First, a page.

So likewise with all the other Divine perfections.

        An infinite difference is a sort of categorical difference.

        It sounds like you … prefer to see the divine and the human as entirely separate sorts of being.

        Yes. Photo of a.morphous : a.morphous :: a.morphous : God. Likewise: our phenomenal experience of the rock is like the rock in some ways, but the experience of the rock is an entirely different sort of thing than the rock itself.

        It’s not a mere subjective aesthetic preference of mine to believe that God and man are different sorts of being, except I suppose insofar as it could be said that I prefer to believe in propositions that are logically coherent. It’s not that I prefer to think of God that way, just as I prefer a nice buttered baked potato to mashed potatoes with gravy, or even as I prefer sex to torture. On the contrary: it is *logically impossible* to think of God as being the same sort of being that we are. So, it’s not that I prefer to think of God in this way or that, but rather that there is *only one way to think coherently about God,* properly so called. I prefer to think of God as a categorically different sort of being than any other in just the same way that I prefer to think that 2 = 2.

        The only way I might possibly prefer to think about God as being in the same category of being as men is if I were to go mad, to the same degree that I would have to go mad in order to prefer to think that 2 ≠ 2.

        God is Ultimate; that is (among other things) simply what “God” means. God is ultimate *by definition.* If you are not talking about the Ultimate, the thing than which no greater can be conceived by any mind whatever (including an infinitely powerful mind such as that of God), then you are not talking about God.

        Clearly, no man (who is not God) is the same sort of thing as that than which no greater can be conceived.

        … creatures are supposed to have an attribute (submissiveness) which is *absent* from the divine, making them greater than the divine in that particular sense.

        That’s like saying that creatures are supposed to have the attribute of finity, which is missing from infinity; so that finity is greater than infinity.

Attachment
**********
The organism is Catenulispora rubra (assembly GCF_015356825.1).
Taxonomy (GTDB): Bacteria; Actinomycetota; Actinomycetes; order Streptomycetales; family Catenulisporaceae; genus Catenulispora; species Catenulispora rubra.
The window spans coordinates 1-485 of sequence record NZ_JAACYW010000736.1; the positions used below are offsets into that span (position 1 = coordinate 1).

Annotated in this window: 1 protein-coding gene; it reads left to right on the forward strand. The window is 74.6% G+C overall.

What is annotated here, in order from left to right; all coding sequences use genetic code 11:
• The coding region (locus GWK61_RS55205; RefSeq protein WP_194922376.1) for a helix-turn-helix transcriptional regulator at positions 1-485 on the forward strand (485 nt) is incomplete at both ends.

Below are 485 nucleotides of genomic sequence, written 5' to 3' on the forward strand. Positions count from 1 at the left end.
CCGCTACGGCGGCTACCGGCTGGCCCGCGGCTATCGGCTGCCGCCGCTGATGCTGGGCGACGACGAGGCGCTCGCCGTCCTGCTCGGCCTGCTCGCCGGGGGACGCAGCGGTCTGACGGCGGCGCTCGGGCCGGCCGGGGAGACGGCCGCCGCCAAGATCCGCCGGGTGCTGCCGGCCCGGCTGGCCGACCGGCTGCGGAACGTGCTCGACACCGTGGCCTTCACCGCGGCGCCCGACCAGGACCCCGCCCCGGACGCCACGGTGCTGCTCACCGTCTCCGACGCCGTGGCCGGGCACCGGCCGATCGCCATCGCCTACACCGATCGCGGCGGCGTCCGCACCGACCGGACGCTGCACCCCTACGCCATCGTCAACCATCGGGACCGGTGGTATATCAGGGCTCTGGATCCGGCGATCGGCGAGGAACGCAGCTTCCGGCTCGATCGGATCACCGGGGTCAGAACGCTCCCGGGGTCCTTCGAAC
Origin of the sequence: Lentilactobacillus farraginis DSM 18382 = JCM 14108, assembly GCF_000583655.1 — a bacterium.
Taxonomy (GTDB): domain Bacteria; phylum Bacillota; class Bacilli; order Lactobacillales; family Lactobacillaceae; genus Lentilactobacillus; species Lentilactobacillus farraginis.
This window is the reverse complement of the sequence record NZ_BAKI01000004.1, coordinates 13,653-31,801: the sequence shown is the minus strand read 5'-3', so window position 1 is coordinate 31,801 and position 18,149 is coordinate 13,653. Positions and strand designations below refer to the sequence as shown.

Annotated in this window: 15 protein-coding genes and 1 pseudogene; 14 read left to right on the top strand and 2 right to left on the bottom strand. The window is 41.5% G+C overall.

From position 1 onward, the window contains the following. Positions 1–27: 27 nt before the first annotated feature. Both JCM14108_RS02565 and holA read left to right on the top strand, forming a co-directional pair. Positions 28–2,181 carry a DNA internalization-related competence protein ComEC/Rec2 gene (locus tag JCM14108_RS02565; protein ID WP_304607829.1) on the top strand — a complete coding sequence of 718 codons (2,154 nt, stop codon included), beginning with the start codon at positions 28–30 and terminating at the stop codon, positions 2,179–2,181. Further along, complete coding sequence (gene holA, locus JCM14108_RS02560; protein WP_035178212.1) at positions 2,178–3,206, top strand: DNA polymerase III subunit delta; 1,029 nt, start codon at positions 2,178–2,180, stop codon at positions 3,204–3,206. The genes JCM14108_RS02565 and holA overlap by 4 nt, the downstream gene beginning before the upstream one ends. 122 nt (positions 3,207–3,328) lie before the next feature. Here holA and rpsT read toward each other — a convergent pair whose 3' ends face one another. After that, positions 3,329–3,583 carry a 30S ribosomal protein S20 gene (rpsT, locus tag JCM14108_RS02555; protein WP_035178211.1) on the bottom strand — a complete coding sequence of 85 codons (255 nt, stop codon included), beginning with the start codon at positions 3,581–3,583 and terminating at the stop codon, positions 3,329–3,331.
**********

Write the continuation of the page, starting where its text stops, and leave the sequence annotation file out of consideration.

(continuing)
You can’t obtain a quantity greater than infinity. Likewise, you can’t obtain a greater degree of power than omnipotence. God is infinite and omnipotent. There is no one greater than he; so there is no one to whom he might submit.

      • a.morphous: “And it evades my point, which is that creatures are supposed to have an attribute (submissiveness) which is *absent *from the divine, making them greater than the divine in that particular sense.”

        To restate your argument:
        Creatures are supposed to be submissive
        God is not submissive
        Therefore, Creatures are greater than God.

        There are flaws in each level of this. Your first presupposition is that creatures are supposed to be submissive, which you have elsewhere characterized as servile (“Man…is not suited for servility”). More intelligent men than I have pointed out that submissiveness does not automatically mean servility. We are called to Love God with all our heart, all our spirit, and all our being (badly paraphrased from scripture). Second, we are called to Love our neighbor as ourselves. Is it “servile” for me to run an errand for my family when I visit them? No. Loving my family means I do things for them because it helps them. If we love EVERYONE in this way, and above all else, if we love God in this way, then we aren’t submitting to anything. We’re simply doing the things God would like us to do, for no other reason than it pleases God.

        Your second presupposition is that God is not submissive. You are arguing with us as if we are followers of your imaginations straw-man conception of God, which is lacking actual theological footing. For God so loved the world that he sent his only begotten son. He submit to death on the cross, in order to defeat it. because he Loves us. So the Bible itself provides a counterexample to your idea that God is not submissive.

        The Final leg of your syllogism is that Creatures being submissive makes them greater than God. Again: all it does is make creatures greater than the straw man god that lives in your imagination, but it does not make creatures greater than God. You haven’t even established that Submissiveness is a thing that makes creatures great. And a God with limits is by definition not ‘infinite’. God is not imbued with the power to create the universe, EXCEPT he can’t be submissive. Only the straw-man god that lives in your imagination abides by that rule.